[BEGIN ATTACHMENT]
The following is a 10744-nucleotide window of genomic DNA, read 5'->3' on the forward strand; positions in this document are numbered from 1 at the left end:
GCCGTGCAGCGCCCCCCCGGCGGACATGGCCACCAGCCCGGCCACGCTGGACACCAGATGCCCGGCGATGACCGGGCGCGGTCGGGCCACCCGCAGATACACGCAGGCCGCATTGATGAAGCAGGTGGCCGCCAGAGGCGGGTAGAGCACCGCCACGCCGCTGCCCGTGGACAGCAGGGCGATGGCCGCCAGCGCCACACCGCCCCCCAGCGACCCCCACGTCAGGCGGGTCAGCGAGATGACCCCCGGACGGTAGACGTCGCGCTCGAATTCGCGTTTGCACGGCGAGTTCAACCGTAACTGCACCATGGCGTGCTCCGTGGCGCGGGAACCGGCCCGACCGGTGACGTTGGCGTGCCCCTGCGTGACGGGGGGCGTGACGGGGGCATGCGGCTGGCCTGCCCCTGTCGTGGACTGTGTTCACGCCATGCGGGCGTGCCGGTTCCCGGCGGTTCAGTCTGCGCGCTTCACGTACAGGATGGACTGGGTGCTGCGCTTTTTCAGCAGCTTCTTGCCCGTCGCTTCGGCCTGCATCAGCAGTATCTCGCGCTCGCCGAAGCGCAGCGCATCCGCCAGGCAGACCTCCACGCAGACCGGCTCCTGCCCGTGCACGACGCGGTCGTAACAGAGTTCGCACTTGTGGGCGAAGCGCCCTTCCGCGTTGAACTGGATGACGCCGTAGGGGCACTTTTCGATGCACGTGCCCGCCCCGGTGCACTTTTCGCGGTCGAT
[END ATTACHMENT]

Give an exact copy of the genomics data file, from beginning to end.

The following is a 10744-nucleotide window of genomic DNA, read 5'->3' on the forward strand; positions in this document are numbered from 1 at the left end:
GCCGTGCAGCGCCCCCCCGGCGGACATGGCCACCAGCCCGGCCACGCTGGACACCAGATGCCCGGCGATGACCGGGCGCGGTCGGGCCACCCGCAGATACACGCAGGCCGCATTGATGAAGCAGGTGGCCGCCAGAGGCGGGTAGAGCACCGCCACGCCGCTGCCCGTGGACAGCAGGGCGATGGCCGCCAGCGCCACACCGCCCCCCAGCGACCCCCACGTCAGGCGGGTCAGCGAGATGACCCCCGGACGGTAGACGTCGCGCTCGAATTCGCGTTTGCACGGCGAGTTCAACCGTAACTGCACCATGGCGTGCTCCGTGGCGCGGGAACCGGCCCGACCGGTGACGTTGGCGTGCCCCTGCGTGACGGGGGGCGTGACGGGGGCATGCGGCTGGCCTGCCCCTGTCGTGGACTGTGTTCACGCCATGCGGGCGTGCCGGTTCCCGGCGGTTCAGTCTGCGCGCTTCACGTACAGGATGGACTGGGTGCTGCGCTTTTTCAGCAGCTTCTTGCCCGTCGCTTCGGCCTGCATCAGCAGTATCTCGCGCTCGCCGAAGCGCAGCGCATCCGCCAGGCAGACCTCCACGCAGACCGGCTCCTGCCCGTGCACGACGCGGTCGTAACAGAGTTCGCACTTGTGGGCGAAGCGCCCTTCCGCGTTGAACTGGATGACGCCGTAGGGGCACTTTTCGATGCACGTGCCCGCCCCGGTGCACTTTTCGCGGTCGAT